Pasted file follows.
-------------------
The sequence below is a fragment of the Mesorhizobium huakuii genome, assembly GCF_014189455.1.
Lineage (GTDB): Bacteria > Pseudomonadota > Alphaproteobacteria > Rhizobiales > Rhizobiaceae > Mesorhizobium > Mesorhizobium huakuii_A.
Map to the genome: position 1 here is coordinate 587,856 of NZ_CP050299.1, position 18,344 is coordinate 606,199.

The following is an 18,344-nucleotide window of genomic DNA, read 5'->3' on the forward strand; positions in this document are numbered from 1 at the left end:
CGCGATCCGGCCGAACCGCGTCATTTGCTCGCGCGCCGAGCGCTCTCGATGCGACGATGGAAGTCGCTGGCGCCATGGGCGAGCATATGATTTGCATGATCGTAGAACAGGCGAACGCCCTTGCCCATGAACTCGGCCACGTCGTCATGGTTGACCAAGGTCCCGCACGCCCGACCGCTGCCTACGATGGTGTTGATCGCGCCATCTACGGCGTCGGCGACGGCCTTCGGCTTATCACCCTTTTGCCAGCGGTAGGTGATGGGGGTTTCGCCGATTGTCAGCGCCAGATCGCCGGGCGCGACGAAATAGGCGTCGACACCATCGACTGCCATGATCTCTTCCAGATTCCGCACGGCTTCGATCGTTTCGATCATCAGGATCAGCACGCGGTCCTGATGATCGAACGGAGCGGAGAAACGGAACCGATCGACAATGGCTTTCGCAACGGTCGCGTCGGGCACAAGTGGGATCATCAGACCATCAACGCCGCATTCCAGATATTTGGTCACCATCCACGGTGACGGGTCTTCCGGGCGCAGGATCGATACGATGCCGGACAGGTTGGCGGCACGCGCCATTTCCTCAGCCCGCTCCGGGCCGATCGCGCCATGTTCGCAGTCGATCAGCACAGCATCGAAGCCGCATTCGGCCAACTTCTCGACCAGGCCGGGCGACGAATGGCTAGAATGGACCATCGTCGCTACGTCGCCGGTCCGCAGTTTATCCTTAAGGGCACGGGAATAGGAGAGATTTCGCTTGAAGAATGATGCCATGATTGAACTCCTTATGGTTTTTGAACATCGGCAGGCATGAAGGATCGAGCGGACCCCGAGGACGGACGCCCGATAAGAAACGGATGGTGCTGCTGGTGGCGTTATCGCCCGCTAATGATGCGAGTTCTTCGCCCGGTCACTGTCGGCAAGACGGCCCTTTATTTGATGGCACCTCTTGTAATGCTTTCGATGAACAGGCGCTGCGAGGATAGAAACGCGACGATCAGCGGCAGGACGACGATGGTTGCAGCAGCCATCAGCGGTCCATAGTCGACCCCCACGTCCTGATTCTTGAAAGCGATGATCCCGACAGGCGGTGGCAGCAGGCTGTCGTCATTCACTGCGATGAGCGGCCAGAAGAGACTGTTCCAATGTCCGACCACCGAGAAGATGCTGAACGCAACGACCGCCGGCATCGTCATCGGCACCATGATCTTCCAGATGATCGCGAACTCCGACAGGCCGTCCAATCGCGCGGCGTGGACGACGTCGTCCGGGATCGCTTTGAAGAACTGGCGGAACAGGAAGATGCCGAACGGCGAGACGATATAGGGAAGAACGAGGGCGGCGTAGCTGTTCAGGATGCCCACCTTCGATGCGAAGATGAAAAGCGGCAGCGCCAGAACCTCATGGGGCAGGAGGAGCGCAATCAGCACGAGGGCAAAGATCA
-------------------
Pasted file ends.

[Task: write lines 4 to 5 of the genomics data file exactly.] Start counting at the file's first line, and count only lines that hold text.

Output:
The following is an 18,344-nucleotide window of genomic DNA, read 5'->3' on the forward strand; positions in this document are numbered from 1 at the left end:
CGCGATCCGGCCGAACCGCGTCATTTGCTCGCGCGCCGAGCGCTCTCGATGCGACGATGGAAGTCGCTGGCGCCATGGGCGAGCATATGATTTGCATGATCGTAGAACAGGCGAACGCCCTTGCCCATGAACTCGGCCACGTCGTCATGGTTGACCAAGGTCCCGCACGCCCGACCGCTGCCTACGATGGTGTTGATCGCGCCATCTACGGCGTCGGCGACGGCCTTCGGCTTATCACCCTTTTGCCAGCGGTAGGTGATGGGGGTTTCGCCGATTGTCAGCGCCAGATCGCCGGGCGCGACGAAATAGGCGTCGACACCATCGACTGCCATGATCTCTTCCAGATTCCGCACGGCTTCGATCGTTTCGATCATCAGGATCAGCACGCGGTCCTGATGATCGAACGGAGCGGAGAAACGGAACCGATCGACAATGGCTTTCGCAACGGTCGCGTCGGGCACAAGTGGGATCATCAGACCATCAACGCCGCATTCCAGATATTTGGTCACCATCCACGGTGACGGGTCTTCCGGGCGCAGGATCGATACGATGCCGGACAGGTTGGCGGCACGCGCCATTTCCTCAGCCCGCTCCGGGCCGATCGCGCCATGTTCGCAGTCGATCAGCACAGCATCGAAGCCGCATTCGGCCAACTTCTCGACCAGGCCGGGCGACGAATGGCTAGAATGGACCATCGTCGCTACGTCGCCGGTCCGCAGTTTATCCTTAAGGGCACGGGAATAGGAGAGATTTCGCTTGAAGAATGATGCCATGATTGAACTCCTTATGGTTTTTGAACATCGGCAGGCATGAAGGATCGAGCGGACCCCGAGGACGGACGCCCGATAAGAAACGGATGGTGCTGCTGGTGGCGTTATCGCCCGCTAATGATGCGAGTTCTTCGCCCGGTCACTGTCGGCAAGACGGCCCTTTATTTGATGGCACCTCTTGTAATGCTTTCGATGAACAGGCGCTGCGAGGATAGAAACGCGACGATCAGCGGCAGGACGACGATGGTTGCAGCAGCCATCAGCGGTCCATAGTCGACCCCCACGTCCTGATTCTTGAAAGCGATGATCCCGACAGGCGGTGGCAGCAGGCTGTCGTCATTCACTGCGATGAGCGGCCAGAAGAGACTGTTCCAATGTCCGACCACCGAGAAGATGCTGAACGCAACGACCGCCGGCATCGTCATCGGCACCATGATCTTCCAGATGATCGCGAACTCCGACAGGCCGTCCAATCGCGCGGCGTGGACGACGTCGTCCGGGATCGCTTTGAAGAACTGGCGGAACAGGAAGATGCCGAACGGCGAGACGATATAGGGAAGAACGAGGGCGGCGTAGCTGTTCAGGATGCCCACCTTCGATGCGAAGATGAAAAGCGGCAGCGCCAGAACCTCATGGGGCAGGAGGAGCGCAATCAGCACGAGGGCAAAGATCA